Imperium: From the Sunday Times bestselling author (Cicero Trilogy, 4)

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Imperium: From the Sunday Times bestselling author (Cicero Trilogy, 4)

Imperium: From the Sunday Times bestselling author (Cicero Trilogy, 4)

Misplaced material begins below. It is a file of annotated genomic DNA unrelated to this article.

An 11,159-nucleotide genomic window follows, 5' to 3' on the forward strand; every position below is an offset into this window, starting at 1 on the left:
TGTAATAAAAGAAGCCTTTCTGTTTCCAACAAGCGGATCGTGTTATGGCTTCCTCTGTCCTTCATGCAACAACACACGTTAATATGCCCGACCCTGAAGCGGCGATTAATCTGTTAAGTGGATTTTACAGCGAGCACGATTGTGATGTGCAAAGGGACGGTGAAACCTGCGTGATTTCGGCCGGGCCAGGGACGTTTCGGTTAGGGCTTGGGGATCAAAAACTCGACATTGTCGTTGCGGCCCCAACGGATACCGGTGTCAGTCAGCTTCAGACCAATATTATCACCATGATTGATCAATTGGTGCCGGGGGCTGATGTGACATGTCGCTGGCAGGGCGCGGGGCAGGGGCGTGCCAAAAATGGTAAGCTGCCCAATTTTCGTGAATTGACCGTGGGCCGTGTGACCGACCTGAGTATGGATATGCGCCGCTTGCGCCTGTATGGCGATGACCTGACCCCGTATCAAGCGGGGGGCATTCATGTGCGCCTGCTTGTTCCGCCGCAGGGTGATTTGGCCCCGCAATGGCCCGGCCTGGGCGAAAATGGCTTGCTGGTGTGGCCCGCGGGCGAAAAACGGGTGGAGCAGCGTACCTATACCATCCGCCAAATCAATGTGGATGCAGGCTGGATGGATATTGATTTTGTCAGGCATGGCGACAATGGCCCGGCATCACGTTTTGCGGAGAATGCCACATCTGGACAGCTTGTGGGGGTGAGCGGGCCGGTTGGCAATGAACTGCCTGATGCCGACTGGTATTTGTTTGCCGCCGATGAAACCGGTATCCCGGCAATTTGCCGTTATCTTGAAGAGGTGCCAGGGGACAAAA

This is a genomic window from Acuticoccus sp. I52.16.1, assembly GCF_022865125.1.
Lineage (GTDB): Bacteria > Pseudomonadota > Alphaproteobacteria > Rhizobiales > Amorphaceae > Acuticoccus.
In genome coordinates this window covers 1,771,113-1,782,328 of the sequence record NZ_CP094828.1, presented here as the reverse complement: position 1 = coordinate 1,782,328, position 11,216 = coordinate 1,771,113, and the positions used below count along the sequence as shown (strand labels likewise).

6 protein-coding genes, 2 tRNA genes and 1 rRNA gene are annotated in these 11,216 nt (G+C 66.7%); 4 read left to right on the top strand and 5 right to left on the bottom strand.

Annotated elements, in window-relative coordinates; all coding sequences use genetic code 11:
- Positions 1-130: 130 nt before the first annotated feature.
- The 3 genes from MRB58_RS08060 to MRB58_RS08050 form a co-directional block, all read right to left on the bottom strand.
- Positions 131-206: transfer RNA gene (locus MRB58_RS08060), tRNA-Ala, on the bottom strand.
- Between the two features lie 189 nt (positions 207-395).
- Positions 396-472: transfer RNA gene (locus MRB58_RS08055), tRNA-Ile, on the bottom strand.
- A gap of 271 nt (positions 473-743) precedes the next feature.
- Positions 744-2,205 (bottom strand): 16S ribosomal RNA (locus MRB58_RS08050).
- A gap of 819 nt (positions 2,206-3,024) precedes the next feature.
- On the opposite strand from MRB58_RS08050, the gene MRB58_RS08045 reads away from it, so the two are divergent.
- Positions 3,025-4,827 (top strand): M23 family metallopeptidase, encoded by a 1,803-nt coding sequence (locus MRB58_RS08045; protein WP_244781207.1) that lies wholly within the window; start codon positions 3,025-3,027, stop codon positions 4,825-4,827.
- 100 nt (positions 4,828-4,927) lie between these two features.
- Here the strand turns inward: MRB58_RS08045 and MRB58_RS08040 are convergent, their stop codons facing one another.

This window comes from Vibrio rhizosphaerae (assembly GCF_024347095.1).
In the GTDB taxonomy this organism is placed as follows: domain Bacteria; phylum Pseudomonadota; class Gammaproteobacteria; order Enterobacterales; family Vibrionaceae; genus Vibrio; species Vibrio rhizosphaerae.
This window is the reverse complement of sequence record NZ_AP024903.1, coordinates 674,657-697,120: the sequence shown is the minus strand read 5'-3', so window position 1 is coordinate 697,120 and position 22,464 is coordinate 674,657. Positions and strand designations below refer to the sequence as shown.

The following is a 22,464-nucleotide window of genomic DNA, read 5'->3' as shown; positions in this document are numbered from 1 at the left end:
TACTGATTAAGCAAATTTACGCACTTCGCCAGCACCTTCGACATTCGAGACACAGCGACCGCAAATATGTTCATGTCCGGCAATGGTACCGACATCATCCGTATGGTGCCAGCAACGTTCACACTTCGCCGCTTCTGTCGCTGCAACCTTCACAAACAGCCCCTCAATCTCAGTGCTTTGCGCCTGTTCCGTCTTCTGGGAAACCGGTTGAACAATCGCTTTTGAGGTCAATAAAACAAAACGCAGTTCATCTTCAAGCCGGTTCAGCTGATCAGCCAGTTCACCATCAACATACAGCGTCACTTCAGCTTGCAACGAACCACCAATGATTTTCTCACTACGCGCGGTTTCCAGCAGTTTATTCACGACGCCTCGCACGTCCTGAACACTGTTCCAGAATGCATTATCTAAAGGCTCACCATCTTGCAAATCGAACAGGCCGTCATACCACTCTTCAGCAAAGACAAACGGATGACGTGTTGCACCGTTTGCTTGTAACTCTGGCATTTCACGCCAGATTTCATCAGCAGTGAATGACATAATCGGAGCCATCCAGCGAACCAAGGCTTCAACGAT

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It is a fictional biography of Cicero, told through the first-person narrator of his secretary Tiro, beginning with the prosecution of Gaius Verres. As a student, Cicero studied under Appolonius Molon, learning Greek philosophy and poetry, the importance of a healthy diet and exercise, and the art of speaking eloquently and forcefully, the art of making one’s self heard and remembered. Both are grippingly brought to life with wonderful human touches such as the great military leader, but oratorical klutz, Pompey stumbling through his first Senate speech with a a "bluffer's guide to procedure written out for him by the famous scholar Varro". Through the life of Cicero, Harris explores themes of power, integrity, and the fragile nature of democracy, themes that resonate just as strongly today as they did over two thousand years ago. Harris has written a novel that combines a good political potboiler with solid historical fiction, based on real events in the life of the famous Roman senator and consul Cicero.